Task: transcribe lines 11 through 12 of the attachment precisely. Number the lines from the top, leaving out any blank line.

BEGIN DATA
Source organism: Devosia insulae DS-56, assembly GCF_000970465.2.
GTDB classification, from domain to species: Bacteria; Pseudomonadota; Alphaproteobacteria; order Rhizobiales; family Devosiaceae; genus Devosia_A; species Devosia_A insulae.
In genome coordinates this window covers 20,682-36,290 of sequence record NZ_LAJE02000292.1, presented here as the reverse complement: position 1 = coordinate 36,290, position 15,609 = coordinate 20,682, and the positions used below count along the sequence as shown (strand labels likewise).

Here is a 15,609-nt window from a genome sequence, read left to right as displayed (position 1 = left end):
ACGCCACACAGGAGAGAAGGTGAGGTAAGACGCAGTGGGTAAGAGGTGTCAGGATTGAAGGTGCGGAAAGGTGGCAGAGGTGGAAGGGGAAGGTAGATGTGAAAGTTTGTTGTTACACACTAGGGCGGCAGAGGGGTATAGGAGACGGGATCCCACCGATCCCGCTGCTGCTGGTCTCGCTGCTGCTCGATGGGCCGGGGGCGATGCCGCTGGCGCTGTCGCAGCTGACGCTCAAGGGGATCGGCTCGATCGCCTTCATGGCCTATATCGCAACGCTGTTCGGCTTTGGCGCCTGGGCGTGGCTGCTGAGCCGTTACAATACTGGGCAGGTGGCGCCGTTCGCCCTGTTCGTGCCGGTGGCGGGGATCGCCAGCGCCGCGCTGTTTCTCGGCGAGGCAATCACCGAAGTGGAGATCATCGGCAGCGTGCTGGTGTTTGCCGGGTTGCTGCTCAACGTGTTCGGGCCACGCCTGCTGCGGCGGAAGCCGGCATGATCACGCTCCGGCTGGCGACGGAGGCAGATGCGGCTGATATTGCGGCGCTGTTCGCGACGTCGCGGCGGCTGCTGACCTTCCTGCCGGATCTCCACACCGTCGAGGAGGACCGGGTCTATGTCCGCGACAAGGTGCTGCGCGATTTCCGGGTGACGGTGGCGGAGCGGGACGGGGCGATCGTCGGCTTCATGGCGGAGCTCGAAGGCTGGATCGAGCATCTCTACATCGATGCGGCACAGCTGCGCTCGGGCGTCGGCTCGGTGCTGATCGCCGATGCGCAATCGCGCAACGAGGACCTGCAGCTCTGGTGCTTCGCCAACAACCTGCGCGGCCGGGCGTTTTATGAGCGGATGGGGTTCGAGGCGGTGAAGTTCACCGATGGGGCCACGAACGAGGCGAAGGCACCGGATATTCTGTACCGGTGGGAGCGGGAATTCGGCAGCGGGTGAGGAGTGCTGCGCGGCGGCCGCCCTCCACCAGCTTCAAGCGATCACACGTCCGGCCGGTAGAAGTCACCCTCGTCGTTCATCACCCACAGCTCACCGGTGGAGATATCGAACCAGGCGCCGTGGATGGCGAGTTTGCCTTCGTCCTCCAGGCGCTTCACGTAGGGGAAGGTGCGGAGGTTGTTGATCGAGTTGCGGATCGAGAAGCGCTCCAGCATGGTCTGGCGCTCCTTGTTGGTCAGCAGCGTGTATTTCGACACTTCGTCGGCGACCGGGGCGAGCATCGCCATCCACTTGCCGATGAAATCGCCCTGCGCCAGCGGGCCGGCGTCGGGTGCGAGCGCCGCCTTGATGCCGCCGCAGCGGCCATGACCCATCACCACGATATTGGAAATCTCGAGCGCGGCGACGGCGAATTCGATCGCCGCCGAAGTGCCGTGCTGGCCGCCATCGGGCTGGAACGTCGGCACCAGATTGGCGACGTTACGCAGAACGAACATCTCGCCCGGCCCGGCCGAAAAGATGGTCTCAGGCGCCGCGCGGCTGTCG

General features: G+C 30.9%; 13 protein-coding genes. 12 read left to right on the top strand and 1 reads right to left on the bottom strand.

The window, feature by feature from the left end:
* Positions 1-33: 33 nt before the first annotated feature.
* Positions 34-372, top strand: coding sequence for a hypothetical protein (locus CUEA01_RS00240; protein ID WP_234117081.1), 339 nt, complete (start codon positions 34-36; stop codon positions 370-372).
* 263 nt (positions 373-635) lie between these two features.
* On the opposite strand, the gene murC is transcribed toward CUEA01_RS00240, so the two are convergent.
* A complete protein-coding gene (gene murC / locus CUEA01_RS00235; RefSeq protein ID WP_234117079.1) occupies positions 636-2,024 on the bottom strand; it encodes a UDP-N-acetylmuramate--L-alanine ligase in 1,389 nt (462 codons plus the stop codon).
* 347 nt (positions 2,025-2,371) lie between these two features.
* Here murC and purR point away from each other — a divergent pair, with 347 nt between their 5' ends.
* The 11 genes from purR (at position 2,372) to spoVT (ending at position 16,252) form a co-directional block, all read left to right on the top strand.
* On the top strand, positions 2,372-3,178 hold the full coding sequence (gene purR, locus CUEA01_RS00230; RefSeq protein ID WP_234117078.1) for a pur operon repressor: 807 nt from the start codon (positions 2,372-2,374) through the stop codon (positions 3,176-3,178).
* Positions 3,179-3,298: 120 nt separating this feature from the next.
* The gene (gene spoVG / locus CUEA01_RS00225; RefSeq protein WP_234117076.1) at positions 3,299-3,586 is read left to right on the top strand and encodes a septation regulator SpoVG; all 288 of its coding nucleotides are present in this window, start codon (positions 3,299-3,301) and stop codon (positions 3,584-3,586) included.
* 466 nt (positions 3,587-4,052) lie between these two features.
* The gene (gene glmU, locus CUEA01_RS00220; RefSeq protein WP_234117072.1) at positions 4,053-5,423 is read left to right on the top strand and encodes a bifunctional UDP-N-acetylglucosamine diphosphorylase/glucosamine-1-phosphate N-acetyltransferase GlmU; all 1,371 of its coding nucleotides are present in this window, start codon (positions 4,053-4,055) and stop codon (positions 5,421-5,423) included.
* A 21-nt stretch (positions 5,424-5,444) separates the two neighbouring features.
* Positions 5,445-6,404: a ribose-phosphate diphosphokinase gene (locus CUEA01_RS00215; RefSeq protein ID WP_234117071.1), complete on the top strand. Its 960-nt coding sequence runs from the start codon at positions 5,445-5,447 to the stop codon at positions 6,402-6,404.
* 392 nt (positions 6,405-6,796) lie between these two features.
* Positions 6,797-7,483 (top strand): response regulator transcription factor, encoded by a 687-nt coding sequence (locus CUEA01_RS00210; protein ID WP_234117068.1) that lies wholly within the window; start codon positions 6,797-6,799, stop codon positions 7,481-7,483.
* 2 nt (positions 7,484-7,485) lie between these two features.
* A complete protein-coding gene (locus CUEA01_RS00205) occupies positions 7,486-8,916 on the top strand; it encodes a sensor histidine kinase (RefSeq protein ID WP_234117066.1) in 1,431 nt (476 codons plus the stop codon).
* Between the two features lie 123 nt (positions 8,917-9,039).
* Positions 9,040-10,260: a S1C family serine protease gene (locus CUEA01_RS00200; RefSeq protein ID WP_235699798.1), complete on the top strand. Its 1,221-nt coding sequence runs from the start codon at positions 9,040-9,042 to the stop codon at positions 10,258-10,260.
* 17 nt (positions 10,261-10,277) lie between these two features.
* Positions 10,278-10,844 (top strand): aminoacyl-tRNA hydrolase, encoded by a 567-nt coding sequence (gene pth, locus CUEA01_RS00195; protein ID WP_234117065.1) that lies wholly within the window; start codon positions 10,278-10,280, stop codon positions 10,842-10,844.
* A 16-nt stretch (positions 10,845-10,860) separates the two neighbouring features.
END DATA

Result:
* On the opposite strand, the gene murC is transcribed toward CUEA01_RS00240, so the two are convergent.
* A complete protein-coding gene (gene murC / locus CUEA01_RS00235; RefSeq protein ID WP_234117079.1) occupies positions 636-2,024 on the bottom strand; it encodes a UDP-N-acetylmuramate--L-alanine ligase in 1,389 nt (462 codons plus the stop codon).